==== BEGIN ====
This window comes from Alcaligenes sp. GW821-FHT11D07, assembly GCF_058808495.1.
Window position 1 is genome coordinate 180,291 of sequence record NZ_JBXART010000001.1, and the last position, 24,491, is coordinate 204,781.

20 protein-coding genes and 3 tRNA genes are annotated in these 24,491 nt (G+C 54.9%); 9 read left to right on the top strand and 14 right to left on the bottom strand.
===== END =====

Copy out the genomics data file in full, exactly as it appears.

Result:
This window comes from Alcaligenes sp. GW821-FHT11D07, assembly GCF_058808495.1.
Window position 1 is genome coordinate 180,291 of sequence record NZ_JBXART010000001.1, and the last position, 24,491, is coordinate 204,781.

20 protein-coding genes and 3 tRNA genes are annotated in these 24,491 nt (G+C 54.9%); 9 read left to right on the top strand and 14 right to left on the bottom strand.